Did you know that dogs and cats can have diabetes too? Canine and feline diabetes is actually a common medical issue that many pets and pet owners face today. While you cannot cure diabetes, you can better manage your pet diabetes by recognizing early signs and ensuring that you are monitoring your pet’s blood glucose at home (AAHA, 2018).
According to the Diabetes Guideline by the American Animal Hospital Association, clinical signs of diabetes will appear when the blood glucose concentration exceeds approximately 200 mg/dL in dogs and 250-300 mg/dL in cats.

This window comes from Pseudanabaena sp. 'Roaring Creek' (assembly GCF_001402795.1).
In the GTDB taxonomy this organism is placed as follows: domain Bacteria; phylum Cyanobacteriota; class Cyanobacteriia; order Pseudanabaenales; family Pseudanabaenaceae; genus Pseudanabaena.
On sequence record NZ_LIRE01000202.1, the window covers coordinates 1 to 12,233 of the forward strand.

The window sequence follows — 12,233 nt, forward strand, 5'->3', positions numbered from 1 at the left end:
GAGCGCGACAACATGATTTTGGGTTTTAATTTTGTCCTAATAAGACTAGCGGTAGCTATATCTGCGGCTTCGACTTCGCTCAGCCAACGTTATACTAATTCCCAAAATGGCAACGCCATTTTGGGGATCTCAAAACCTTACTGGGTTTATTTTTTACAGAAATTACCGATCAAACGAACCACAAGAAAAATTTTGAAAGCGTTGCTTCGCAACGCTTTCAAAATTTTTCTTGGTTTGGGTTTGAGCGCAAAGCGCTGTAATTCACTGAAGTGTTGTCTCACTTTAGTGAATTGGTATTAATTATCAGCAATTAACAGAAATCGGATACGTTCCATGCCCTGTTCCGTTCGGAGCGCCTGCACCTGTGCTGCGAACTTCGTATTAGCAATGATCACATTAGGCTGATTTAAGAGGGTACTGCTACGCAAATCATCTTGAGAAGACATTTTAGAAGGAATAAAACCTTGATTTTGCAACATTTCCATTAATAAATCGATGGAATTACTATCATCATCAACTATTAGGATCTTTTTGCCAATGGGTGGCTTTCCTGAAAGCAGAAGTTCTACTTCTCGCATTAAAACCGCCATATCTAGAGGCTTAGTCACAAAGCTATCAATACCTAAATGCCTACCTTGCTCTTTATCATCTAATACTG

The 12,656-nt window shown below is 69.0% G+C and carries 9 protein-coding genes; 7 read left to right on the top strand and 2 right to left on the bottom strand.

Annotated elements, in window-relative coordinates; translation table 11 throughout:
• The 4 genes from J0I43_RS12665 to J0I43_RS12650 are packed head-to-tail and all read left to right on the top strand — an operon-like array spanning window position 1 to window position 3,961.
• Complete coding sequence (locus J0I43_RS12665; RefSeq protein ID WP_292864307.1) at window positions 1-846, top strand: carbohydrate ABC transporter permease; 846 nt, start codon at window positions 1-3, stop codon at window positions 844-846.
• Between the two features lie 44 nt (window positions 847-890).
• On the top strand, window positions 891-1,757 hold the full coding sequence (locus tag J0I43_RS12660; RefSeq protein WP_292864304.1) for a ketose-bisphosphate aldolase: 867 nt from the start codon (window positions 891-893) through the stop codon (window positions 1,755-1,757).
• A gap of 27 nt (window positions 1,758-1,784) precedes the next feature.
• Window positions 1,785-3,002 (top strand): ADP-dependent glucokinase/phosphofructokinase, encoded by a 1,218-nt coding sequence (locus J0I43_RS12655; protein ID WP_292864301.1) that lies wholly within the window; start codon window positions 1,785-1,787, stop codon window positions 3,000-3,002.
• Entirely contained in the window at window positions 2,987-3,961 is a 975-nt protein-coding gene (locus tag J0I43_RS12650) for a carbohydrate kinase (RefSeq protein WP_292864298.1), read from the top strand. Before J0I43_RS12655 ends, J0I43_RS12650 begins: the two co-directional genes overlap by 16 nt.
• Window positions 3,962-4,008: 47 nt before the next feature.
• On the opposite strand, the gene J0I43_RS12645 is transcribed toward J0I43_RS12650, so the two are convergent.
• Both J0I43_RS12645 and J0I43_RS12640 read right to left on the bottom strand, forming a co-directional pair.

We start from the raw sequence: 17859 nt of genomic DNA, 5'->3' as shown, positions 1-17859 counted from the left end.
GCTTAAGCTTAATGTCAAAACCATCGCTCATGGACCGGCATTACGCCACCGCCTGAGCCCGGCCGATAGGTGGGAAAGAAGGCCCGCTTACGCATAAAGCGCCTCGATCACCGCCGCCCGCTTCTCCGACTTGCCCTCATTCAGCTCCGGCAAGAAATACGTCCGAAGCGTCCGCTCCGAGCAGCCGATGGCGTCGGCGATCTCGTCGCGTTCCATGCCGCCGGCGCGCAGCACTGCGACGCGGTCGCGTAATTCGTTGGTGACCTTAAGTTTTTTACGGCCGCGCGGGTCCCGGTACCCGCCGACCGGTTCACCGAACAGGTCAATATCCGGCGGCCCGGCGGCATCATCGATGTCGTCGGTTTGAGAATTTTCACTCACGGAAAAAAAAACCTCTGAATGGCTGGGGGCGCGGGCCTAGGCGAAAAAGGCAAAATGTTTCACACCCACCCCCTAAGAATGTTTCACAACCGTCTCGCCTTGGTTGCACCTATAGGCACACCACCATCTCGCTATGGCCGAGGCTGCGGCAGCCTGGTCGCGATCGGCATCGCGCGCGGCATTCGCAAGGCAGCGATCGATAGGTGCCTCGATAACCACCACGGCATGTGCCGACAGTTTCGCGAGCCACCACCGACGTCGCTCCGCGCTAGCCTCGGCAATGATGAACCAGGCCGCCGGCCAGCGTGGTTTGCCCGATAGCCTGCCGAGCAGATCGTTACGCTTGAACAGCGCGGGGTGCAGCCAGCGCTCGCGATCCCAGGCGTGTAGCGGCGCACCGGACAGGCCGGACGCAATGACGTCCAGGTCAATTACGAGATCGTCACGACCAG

Monitoring your pet’s blood glucose levels is an essential part of controlling diabetes and preventing further health risks. Your goal should be to regulate your pet’s blood glucose levels below the threshold (200 mg/dL in dogs and 250–300 mg/dL in cats).
For ongoing home monitoring, you can log your pet’s food, water intake, appetite, and insulin doses daily. You should also be in contact with your veterinarian if any signs of abnormally high blood glucose or low blood glucose are spotted.
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